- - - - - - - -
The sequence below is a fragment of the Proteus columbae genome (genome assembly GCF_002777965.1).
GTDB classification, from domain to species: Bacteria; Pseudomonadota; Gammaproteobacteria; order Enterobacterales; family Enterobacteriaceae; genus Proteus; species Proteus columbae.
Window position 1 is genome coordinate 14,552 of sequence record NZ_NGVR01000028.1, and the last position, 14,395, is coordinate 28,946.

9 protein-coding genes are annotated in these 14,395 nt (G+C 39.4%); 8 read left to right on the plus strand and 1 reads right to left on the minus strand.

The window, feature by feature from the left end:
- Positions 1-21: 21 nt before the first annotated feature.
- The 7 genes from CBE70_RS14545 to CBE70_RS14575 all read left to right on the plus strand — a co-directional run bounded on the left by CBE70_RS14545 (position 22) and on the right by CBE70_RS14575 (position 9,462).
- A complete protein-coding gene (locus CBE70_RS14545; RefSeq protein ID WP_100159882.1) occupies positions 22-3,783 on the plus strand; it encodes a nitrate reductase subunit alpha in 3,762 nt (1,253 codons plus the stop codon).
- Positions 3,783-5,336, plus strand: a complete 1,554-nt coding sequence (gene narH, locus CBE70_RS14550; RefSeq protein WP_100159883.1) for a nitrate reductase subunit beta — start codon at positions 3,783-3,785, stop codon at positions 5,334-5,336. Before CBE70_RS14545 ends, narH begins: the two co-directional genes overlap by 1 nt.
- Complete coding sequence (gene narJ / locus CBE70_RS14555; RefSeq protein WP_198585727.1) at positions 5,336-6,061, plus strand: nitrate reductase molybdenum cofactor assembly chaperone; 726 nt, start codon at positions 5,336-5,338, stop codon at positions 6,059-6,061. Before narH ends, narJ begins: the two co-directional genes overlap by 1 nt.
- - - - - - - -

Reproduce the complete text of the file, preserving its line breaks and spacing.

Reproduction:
The sequence below is a fragment of the Proteus columbae genome (genome assembly GCF_002777965.1).
GTDB classification, from domain to species: Bacteria; Pseudomonadota; Gammaproteobacteria; order Enterobacterales; family Enterobacteriaceae; genus Proteus; species Proteus columbae.
Window position 1 is genome coordinate 14,552 of sequence record NZ_NGVR01000028.1, and the last position, 14,395, is coordinate 28,946.

9 protein-coding genes are annotated in these 14,395 nt (G+C 39.4%); 8 read left to right on the plus strand and 1 reads right to left on the minus strand.

The window, feature by feature from the left end:
- Positions 1-21: 21 nt before the first annotated feature.
- The 7 genes from CBE70_RS14545 to CBE70_RS14575 all read left to right on the plus strand — a co-directional run bounded on the left by CBE70_RS14545 (position 22) and on the right by CBE70_RS14575 (position 9,462).
- A complete protein-coding gene (locus CBE70_RS14545; RefSeq protein ID WP_100159882.1) occupies positions 22-3,783 on the plus strand; it encodes a nitrate reductase subunit alpha in 3,762 nt (1,253 codons plus the stop codon).
- Positions 3,783-5,336, plus strand: a complete 1,554-nt coding sequence (gene narH, locus CBE70_RS14550; RefSeq protein WP_100159883.1) for a nitrate reductase subunit beta — start codon at positions 3,783-3,785, stop codon at positions 5,334-5,336. Before CBE70_RS14545 ends, narH begins: the two co-directional genes overlap by 1 nt.
- Complete coding sequence (gene narJ / locus CBE70_RS14555; RefSeq protein WP_198585727.1) at positions 5,336-6,061, plus strand: nitrate reductase molybdenum cofactor assembly chaperone; 726 nt, start codon at positions 5,336-5,338, stop codon at positions 6,059-6,061. Before narH ends, narJ begins: the two co-directional genes overlap by 1 nt.